KAYSVILLE — With municipal elections just a couple days away, one community is split over an initiative on the ballot.
On Tuesday, voters in Kaysville will make a decision on Proposition 5, which would restrict the use of revenue generated by the power company.
Kaysville Mayor Steve Hiatt has even gotten involved after seeing this website made by a citizen who supports Proposition 5.
The site used the city's logo, which has since been removed.
Municipal elections typically don't generate a lot of attention, but this one is heating up just days before voters head to the polls.
"There's certainly strong passions on both sides," Hiatt said.
Kaysville City hasn't taken a stance on Proposition 5. But Friday night, Hiatt, who personally opposes it, took action when a number of confused voters brought the website to his attention. He was ready to take legal action, saying the site was misleading.
"The real concern for the city was the use of the logo at the top of the website and the lack of general information as to who was sponsoring it," Hiatt said.
David Bybee said misleading voters wasn't his intention when he created the website. He hoped to inform them.
"It's a Kaysville City issue so we thought it was appropriate to have a Kaysville City logo on there," Bybee said.
"The city has very limited tools in terms of revenue generation as it is, and you take one more tool away, the city really has a hammer and drill when a screwdriver is needed."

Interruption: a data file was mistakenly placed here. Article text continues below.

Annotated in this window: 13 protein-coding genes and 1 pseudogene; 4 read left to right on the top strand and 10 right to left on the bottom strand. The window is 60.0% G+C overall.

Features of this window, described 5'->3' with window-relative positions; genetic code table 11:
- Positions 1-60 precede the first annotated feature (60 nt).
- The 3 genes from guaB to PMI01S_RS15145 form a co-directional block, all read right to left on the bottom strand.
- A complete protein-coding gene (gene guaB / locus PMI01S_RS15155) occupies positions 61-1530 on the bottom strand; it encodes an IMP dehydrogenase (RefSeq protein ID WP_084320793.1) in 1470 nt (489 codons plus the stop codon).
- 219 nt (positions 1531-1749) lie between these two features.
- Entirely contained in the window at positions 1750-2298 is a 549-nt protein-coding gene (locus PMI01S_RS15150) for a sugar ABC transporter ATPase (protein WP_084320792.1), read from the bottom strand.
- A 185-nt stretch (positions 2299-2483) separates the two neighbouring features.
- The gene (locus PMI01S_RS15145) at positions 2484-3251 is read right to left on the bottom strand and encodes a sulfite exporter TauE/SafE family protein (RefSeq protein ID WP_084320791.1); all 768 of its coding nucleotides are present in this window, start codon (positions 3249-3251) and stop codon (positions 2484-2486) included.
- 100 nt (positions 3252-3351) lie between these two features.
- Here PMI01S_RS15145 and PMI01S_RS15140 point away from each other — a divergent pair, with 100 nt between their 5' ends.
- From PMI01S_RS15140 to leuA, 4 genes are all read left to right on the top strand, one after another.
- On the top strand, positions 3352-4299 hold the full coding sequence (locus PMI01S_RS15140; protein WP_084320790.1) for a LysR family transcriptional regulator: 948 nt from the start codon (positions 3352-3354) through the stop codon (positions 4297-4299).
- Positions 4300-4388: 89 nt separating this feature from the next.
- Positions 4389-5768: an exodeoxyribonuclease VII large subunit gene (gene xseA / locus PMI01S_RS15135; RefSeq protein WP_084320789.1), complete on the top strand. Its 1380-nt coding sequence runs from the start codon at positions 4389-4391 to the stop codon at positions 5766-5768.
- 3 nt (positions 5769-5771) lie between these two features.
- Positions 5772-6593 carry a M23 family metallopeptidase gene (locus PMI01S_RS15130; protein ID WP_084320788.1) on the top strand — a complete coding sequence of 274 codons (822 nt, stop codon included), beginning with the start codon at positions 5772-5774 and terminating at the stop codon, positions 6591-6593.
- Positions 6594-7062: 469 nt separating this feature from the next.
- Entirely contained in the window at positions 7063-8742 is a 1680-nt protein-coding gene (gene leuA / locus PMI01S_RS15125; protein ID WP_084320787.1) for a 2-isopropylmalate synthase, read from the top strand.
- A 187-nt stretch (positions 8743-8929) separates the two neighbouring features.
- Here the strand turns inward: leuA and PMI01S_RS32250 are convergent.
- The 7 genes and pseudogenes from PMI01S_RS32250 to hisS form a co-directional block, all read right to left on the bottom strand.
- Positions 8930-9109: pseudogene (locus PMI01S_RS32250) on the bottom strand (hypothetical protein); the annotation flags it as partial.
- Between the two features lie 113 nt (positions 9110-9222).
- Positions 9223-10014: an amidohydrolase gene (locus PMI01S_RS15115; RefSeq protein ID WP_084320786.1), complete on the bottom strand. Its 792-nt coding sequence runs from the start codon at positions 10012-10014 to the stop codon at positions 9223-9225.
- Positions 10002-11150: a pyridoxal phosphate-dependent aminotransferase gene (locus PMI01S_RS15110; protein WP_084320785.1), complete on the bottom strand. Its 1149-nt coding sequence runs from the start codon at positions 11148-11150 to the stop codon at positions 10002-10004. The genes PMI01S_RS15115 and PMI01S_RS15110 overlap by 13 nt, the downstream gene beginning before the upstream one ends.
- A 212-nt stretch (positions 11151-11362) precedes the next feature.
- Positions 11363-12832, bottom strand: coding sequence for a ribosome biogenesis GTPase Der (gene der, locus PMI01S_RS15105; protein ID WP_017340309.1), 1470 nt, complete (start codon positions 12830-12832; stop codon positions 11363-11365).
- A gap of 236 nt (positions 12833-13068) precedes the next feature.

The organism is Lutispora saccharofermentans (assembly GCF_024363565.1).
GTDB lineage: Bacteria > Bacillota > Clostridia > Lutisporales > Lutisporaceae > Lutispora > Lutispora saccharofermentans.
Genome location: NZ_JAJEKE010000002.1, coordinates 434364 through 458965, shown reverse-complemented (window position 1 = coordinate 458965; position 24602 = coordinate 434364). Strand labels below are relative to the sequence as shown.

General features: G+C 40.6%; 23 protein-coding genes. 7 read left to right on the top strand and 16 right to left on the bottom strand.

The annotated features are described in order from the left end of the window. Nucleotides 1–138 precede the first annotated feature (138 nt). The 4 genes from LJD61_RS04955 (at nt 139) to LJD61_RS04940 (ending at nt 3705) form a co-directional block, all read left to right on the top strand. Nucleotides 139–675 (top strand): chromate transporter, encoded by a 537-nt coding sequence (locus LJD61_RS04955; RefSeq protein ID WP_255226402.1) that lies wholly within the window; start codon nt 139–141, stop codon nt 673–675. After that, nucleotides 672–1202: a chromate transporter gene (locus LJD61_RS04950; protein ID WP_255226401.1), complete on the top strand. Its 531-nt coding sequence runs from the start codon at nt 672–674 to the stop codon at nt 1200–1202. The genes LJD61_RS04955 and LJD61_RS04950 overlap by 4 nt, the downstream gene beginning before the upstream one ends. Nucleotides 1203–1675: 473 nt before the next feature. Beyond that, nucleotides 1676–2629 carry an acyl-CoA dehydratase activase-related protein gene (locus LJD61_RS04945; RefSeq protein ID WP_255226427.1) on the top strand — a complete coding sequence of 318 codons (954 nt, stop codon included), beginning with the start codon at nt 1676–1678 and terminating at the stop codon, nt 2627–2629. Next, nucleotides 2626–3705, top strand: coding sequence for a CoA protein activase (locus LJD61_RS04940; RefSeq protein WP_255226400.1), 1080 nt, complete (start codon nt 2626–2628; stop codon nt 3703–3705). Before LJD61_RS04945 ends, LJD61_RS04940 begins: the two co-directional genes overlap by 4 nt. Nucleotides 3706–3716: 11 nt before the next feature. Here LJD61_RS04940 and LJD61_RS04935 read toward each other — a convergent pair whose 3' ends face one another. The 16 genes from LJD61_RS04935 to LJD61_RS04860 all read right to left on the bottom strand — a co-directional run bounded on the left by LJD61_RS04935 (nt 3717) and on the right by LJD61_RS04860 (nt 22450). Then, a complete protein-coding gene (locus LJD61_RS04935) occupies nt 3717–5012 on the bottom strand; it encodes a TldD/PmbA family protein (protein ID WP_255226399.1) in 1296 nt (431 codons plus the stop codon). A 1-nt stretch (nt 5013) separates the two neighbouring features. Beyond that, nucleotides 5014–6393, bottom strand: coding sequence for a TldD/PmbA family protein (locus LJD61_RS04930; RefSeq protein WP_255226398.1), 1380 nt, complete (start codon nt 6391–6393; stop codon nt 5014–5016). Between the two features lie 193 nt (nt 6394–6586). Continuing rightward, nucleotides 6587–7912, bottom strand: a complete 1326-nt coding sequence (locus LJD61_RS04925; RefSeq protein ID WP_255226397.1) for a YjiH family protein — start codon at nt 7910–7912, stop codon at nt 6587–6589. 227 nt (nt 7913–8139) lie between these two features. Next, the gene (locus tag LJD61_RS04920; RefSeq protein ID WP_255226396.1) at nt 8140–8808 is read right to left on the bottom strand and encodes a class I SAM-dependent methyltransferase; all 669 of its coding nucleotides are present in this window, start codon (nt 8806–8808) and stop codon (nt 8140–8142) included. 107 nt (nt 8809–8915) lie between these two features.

As soon as he learned there were concerns about the logo's use, he immediately removed it. But Bybee is trying to bring attention to an initiative he believes is about transparency in government.
"Really what it comes down to is, shouldn't the citizens have a voice as far as this goes?" Bybee said.
Proposition 5 would restrict the use of revenue from the city's power company from being used for purposes other than electrical needs. In the past, it's been used for economic development.
"A lot of people see this as: What they're trying to do is get around raising property taxes where you have to have public hearings, a public voice, and doing what they want with power company monies," Bybee said.
"Really what it comes down to is, shouldn't the citizens have a voice?"
Chris Snell, who opposes Proposition 5, said there has always been public hearings for official budget transfers. He said the initiative allows the city to use power funds for emergency circumstances.
"Prop 5 will completely eliminate the ability for the city to utilize power funds for anything other than power fund purposes," Snell said. Snell said that would result in some unintended consequences.
"The city has very limited tools in terms of revenue generation as it is, and you take one more tool away, the city really has a hammer and drill when a screwdriver is needed," Snell said.
The mayor said residents saw a nearly 10 percent rate increase in their power bills last year. But Kaysville residents still pay less than customers of Rocky Mountain Power.